Sleep is critical. There’s a disagreeable feeling to getting up groggy because you got less than seven to eight hours sleep that even several cups of coffee can’t help. So you were aghast when your loss of hearing started making you lose sleep.
Justifiably so. But there’s a little something that can be of assistance, thankfully: a hearing aid. Based upon the newest surveys and research, these little devices can most likely help you sleep better.
How is Sleep Affected by Hearing Loss?
In recent days, you’ve noticed yourself counting sheep more than normal, dealing with fatigue all day regardless of how much sleep you get, and then having a difficult time falling asleep at night (despite your exhaustion). All of these problems started about the same time you also began to notice that your radio, television, and mobile phone were becoming hard to hear.
Come to find out, you’re not imagining things. There is a well-documented link between loss of hearing and insomnia, even if the exact sources aren’t precisely clear. Some theories have been put forward:
- Loss of hearing is related to depression, and depression can result in chemical imbalances in the brain that interrupt your sleep cycle. This makes it harder to fall asleep and stay asleep.
- Your brain, when you have hearing loss, strains to get input that isn’t there. If your brain is in high gear trying to hear while you’re drifting off to sleep, your whole cycle could be thrown off (It’s the common issue of not being able to get your brain to turn off).
- You can lose sleep because of tinnitus which can cause ringing, thumping, or humming sounds in your ears. (It can become a vicious cycle because loss of sleep can worsen your tinnitus symptoms).
Can Your Sleep be Helped by Using Hearing Aids?
According to one study, 44% of individuals with hearing loss who don’t wear hearing aids reported being satisfied with their sleep compared to 59% sleep satisfaction from those who did use a hearing aid. So does that imply it’s safe to suppose hearing assistance devices are also a type of sleep aid?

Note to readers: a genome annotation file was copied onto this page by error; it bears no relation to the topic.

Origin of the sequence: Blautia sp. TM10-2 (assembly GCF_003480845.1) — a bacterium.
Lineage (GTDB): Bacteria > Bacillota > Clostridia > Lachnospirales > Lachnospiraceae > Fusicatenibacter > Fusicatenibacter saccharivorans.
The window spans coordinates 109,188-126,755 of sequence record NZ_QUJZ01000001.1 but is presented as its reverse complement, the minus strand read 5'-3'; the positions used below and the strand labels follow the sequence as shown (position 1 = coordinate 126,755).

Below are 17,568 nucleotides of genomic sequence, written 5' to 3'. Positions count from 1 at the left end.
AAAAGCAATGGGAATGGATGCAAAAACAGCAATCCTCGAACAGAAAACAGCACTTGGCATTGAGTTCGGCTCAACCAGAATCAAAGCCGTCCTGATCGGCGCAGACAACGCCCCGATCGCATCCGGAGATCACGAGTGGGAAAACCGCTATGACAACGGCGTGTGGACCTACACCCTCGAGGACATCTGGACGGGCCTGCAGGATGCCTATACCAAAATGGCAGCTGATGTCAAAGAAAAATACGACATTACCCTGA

Not really. If your hearing is completely healthy, using hearing aids won’t cure your insomnia.
But if you have hearing loss related insomnia, hearing aids might help in multiple critical ways:
- Tinnitus: Dependent on the nature and cause of your tinnitus, hearing aids might provide a practical method of managing that buzzing and ringing. This can assist you to get to sleep by short circuiting that vicious cycle.
- Isolation: Your less likely to feel isolated and depressed if you can connect with people in your social circle when you’re out and about. Relationships become less difficult with hearing aids (this can also diminish “cabin fever”-related sleep cycle troubles).
- Strain: The strain on your brain will essentially diminished by using hearing aids. And when your brain isn’t constantly struggling to hear everything around you, it’ll be less likely to keep straining when you’re trying to sleep.
Using Hearing Aids to Get a Better Quality Sleep
It’s not just how many hours you sleep that’s important here. Depth of sleep is as essential as the number of hours. Hearing loss can prevent that deep sleep, and hearing aids, as a result, can enhance your ability to enjoy restful sleep.
Wearing your hearing aids on the recommended daytime schedule will improve your sleep but it’s important to mention that hearing aids are not typically intended to be used at night. They don’t help you hear better when you’re in bed (you won’t be able to hear your alarm clock more clearly, for example). And your hearing aids can actually wear out quicker if you wear them during the night. It’s wearing them during the day that helps you achieve deeper sleep.
Go to Bed!
Sleep is precious. Your stress level, your immune system, and your ability to think clearly will all be benefited by ample sleep. A decreased risk of heart disease and diabetes have also been linked to healthy sleep habits.
When your sleep schedule is disturbed by your hearing loss, it’s not only a small irritation, insomnia can often cause serious health problems. Luckily, most surveys document that people who use hearing aids have better quality of sleep.